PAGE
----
Everyone Gets to be God …Except God
Everyone gets to be God except God

I’m confused.

I understand atheists who say there is no God. I don’t agree with them. But if they choose to hold a position contrary to what the Bible says, they’re free to do so.

I understand Muslims who say Allah is god and Mohammed is his prophet. Again, I don’t agree with them. Still, if they choose to hold a position contrary to what the Bible says, they’re also free to do so.

And I understand Jewish believers who say the promised Messiah has not yet come the first time. Once again, I don’t agree with them, given the mountain of evidence found in their Scriptures (what Christians call the Old Testament) and the fulfilled prophecy recorded in the New Testament. But if they choose not to believe what their own Bible says, that’s their choice.

What I don’t understand is when a professing Christian seminary denigrates the Christian faith by equating the creation with the Creator, and still claims to be Christian.

Did you miss it last week?

Prayers to Plants

Union Theological Seminary in New York City recently held an event in which seminary students prayed and confessed the sins of humanity…to plants. Yes, you read that right. They prayed to plants.

Think I’m making this up or perhaps exaggerating? Here’s the announcement on their official Twitter account:

“Today in chapel, we confessed to plants. Together, we held our grief, joy, regret, hope, guilt and sorrow in prayer; offering them to the beings who sustain us but whose gift we too often fail to honor.”

When that announcement caused a backlash, the Administration dug in even deeper, defending the chapel service in a series of additional tweets.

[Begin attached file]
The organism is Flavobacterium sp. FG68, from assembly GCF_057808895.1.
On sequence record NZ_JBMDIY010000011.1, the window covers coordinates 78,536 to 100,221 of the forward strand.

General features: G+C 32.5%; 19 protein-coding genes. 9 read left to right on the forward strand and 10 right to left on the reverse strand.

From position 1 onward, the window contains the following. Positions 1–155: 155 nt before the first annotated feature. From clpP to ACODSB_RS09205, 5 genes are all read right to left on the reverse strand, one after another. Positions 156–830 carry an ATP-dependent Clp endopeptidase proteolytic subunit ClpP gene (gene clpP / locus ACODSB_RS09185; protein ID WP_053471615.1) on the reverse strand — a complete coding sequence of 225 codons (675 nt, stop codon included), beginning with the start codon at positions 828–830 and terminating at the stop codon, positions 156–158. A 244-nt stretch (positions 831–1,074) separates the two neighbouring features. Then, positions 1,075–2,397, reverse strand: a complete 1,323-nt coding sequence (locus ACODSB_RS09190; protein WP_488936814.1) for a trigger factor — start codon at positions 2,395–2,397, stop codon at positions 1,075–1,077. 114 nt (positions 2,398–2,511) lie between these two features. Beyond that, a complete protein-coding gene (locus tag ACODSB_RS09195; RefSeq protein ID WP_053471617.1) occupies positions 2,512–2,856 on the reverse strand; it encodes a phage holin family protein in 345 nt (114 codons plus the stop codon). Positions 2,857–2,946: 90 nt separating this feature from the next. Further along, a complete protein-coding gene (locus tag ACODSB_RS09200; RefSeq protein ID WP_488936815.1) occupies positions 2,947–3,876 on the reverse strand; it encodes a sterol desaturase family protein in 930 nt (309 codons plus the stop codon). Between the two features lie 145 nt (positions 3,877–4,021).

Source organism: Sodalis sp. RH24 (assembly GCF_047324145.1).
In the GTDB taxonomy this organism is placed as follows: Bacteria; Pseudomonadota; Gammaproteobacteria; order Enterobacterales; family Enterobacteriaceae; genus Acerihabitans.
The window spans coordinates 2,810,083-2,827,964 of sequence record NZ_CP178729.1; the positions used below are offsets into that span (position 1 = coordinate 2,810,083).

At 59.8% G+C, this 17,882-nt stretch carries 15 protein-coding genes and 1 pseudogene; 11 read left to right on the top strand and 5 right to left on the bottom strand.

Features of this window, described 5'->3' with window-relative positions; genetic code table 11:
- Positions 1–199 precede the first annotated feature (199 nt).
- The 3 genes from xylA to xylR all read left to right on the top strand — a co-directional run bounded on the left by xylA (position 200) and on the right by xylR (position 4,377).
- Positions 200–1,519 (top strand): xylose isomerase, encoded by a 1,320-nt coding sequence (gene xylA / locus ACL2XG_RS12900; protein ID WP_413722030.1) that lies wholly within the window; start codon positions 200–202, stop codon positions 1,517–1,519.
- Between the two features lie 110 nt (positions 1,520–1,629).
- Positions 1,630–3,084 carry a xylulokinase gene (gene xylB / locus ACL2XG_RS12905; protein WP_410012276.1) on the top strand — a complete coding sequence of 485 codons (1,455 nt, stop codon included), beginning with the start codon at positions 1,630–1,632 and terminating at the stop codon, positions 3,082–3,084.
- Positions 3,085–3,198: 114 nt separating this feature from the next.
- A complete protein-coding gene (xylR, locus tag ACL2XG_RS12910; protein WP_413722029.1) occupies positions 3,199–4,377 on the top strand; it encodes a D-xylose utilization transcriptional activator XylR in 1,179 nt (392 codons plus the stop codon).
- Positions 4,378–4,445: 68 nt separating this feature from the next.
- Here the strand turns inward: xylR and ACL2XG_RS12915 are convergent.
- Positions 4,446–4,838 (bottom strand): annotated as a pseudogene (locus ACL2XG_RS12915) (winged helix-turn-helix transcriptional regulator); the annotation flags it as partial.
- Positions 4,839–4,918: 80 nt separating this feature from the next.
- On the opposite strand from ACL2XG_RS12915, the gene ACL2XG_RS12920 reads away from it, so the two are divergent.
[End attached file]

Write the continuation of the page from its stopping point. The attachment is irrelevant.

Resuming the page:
I began by saying I’m confused. But a more accurate statement would be that my heart is breaking over their confusion.

I get it. Overall, humanity has not been a good steward of the creation that was entrusted to us. We bear the guilt and shame of such irresponsibility. But the shame is in our failure to obey the Creator, not His creation.

Still, there’s a bigger issue here than a rogue seminary. It’s the issue of letting God be God. These days it seems anyone or anything can be worshipped as God except for the God of the Bible.

Everyone Gets to be God Except God

Want to be your own god? Go right ahead. Believe in Allah? Have at it. Want to believe God is not separate from creation, aka pantheism, or as someone has said, “God is everything and everything is God”? You’ve got lots of company.

But dare to claim God the Father redeemed humanity through God the Son, Jesus Christ, and then applied this salvation by indwelling Christ-followers with God the Holy Spirit. Such a statement is vilified as bigoted, narrow-minded, and uneducated.

Everyone gets to be God except God.

  • We can confess our sins to plants, but not to God.
  • Morality is fine, as long as we’re the ones who define it, instead of God.
  • Science is the altar at which humanity worships…until science itself becomes inconvenient:

> Ultrasounds reveal the baby in the womb, so don’t look.

> Biology reveals two genders: male and female, so let’s dismiss the evidence of our own eyes.

The bottom line? The only god we want to worship is ourselves. And once again everyone gets to be God except God.

It Was Predicted

Ironically, the very Bible dismissed by our culture predicted this would happen.

“For although they knew God, they neither glorified him as God nor gave thanks to him, but their thinking became futile and their foolish hearts were darkened. Although they claimed to be wise, they became fools.”
~ Romans 1:21-22

“They exchanged the truth about God for a lie, and worshiped and served created things rather than the Creator.” ~ Romans 1:25 NIV

“For the time will come when people will not put up with sound doctrine. Instead, to suit their own desires, they will gather around them a great number of teachers to say what their itching ears want to hear.”
~ II Timothy 4:3 NIV